The New York Times article about a Chinese state-owned company getting the previous regime ‘to cough up a port’ mentioned the term. It’s not new though. ‘Debt trap’ is not something that naive leaders of nations walk into blindly. In many cases, the trap is seen but concerns of personal gain have frequently outweighed the interests of the particular country and citizenry. The literature on the pernicious role of the Bretton Woods institutions and how the trappers used coercion, threat and bribes to obtain agreement for representatives of those intended to be trapped is extensive. Much has been coughed up in the past 74 years.
The broad sense in the meeting was that in Pakistan, China’s economic and political dominance had only grown; in Bangladesh
In short ‘debt trap’ is not news. The identity of the ‘trapper’ is only of academic interest. India’s concern is the identity given economic and strategic ramifications, Sri Lanka’s concern should be about the fact of entrapment, but that again, as pointed out, is old news. It is not that Sri Lanka was unfettered a la debt before China moved in.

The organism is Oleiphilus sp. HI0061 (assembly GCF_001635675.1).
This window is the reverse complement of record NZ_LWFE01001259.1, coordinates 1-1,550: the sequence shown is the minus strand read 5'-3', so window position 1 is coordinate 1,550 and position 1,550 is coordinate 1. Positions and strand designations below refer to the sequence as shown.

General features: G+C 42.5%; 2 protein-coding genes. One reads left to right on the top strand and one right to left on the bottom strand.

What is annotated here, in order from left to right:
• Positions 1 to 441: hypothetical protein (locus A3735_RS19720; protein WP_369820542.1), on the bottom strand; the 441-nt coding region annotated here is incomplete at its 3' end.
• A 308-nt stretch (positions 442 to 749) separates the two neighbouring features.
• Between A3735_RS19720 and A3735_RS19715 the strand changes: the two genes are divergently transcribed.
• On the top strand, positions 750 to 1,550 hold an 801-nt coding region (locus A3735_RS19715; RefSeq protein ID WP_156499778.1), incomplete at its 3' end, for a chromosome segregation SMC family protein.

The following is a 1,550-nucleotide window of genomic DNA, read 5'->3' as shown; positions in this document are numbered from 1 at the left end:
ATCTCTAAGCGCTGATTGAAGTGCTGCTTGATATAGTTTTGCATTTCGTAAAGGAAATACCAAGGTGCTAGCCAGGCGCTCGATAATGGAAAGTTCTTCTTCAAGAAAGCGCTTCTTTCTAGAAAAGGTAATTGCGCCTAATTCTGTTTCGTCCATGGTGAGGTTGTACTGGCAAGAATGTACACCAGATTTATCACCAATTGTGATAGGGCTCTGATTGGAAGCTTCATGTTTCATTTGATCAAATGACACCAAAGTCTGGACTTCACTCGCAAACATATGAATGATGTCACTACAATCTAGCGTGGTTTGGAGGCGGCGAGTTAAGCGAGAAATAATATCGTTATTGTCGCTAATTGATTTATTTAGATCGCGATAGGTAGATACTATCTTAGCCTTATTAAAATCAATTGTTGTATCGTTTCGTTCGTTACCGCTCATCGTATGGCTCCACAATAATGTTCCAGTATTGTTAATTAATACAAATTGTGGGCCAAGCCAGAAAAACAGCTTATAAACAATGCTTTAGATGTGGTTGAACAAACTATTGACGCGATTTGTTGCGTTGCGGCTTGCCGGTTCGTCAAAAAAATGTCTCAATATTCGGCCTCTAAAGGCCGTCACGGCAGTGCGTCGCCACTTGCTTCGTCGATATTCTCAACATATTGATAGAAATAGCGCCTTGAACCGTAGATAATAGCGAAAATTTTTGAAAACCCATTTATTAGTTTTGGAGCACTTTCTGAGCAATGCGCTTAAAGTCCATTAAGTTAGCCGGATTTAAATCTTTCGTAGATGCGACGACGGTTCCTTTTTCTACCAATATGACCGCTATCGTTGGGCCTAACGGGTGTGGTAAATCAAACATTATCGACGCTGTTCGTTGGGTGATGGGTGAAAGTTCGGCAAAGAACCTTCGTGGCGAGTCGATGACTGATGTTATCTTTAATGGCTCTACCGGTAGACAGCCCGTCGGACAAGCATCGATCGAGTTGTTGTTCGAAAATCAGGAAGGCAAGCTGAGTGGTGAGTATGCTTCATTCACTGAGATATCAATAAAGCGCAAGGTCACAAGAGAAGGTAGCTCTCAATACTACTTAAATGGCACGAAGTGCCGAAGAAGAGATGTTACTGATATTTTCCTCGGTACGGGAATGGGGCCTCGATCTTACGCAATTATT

‘Trapping’ is not only about debt. It can come in the form of trade agreements. It can also take the form of arm-twisting weak leaders lacking both imagination and confidence in the people to extract constitutional amendments that serve the arm-twister. That’s what India did in July 1987. Rajiv Gandhi, who bragged that it marked ‘the beginning of the Bhutalization of Sri Lanka,’ trapped Sri Lanka in a constitutional amendment (13th) that gave credence to Eelamist myth-modelling as per the boundaries (drawn by the British and not supported by history) demarcating an imaginary ‘traditional homeland’ and, as things turned out, a long drawn struggle to eliminate terrorism, an exercise which, as pointed out, cost Sri Lanka much.